Renewable energy creates oversupply, may impact rates
TWIN FALLS — Idaho Power Co.’s hydroelectric facilities are generating more power than what the company can use — and staff are pondering how a regional oversupply may affect future customer bills.
Federal regulations require the company to purchase all the power generated from its most expensive resource: wind and solar. Idaho Power doesn’t own its own wind and solar facilities, but must buy the power from commercial projects.
“We’re in the middle of a pretty significant water supply here,” said Kresta Davis-Butts, real time balancing operations leader for Idaho Power. “We are generating quite a bit of hydroelectric generation.”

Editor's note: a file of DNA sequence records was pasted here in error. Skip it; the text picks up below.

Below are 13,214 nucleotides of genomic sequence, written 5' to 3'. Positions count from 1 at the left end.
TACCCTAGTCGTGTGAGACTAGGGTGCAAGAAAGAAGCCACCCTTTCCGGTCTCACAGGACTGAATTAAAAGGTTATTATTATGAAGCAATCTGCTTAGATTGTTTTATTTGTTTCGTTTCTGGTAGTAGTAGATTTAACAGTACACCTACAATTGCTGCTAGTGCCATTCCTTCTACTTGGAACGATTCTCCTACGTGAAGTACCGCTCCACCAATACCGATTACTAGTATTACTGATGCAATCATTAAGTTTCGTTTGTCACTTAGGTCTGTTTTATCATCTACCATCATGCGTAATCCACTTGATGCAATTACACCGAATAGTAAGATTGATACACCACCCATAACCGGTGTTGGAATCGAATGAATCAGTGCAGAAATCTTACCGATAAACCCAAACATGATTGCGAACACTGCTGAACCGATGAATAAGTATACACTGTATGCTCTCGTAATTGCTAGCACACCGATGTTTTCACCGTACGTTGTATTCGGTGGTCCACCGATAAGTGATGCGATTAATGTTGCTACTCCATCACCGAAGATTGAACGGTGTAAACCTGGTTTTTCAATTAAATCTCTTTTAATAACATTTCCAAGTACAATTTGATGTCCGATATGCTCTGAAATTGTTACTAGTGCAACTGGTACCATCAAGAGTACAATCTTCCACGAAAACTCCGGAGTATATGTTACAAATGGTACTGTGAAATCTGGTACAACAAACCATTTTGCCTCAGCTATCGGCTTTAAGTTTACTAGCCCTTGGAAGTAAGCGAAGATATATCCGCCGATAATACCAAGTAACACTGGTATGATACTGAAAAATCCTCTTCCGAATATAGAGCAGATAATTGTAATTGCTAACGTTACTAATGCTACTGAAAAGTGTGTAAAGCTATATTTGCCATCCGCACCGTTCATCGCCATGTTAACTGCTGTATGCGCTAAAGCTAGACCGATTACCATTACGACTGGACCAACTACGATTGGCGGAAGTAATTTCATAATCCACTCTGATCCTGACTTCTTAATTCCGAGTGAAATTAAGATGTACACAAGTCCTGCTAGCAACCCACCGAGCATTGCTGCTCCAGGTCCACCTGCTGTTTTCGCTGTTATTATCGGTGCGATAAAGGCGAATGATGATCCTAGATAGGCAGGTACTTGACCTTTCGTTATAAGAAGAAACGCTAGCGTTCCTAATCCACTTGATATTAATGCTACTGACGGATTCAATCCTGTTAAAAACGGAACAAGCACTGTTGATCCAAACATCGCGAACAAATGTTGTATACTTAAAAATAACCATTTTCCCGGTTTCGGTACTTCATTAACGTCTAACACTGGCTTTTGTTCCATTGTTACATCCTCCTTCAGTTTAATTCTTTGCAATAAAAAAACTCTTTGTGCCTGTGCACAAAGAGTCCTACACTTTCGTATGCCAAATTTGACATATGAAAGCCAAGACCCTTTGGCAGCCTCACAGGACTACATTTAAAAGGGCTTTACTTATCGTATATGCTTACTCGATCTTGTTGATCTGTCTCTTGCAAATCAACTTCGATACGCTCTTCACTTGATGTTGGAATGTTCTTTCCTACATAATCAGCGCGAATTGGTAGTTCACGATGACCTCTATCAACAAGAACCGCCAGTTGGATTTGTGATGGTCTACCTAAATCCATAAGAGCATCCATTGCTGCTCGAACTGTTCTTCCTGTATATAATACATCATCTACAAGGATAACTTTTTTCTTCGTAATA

Brownlee Reservoir, upstream of Hells Canyon, is far above normal levels, and water is being spilled for flood control. But 13 solar projects able to generate 270 megawatts, and 627 megawatts of wind energy facilities, are contributing a regional oversupply of energy, she said.
“The wind is definitely generating more at this time of year,” Kresta-Butts said.
All that extra energy has to go somewhere. Idaho Power is forced to either limit its hydroelectric generation or sell its excess. Customer demand on the system is around 2,100 megawatts during peak times in the morning and evening.
“We have had days when we have transferred 300 to 500 megawatts of energy,” Kresta-Butts said.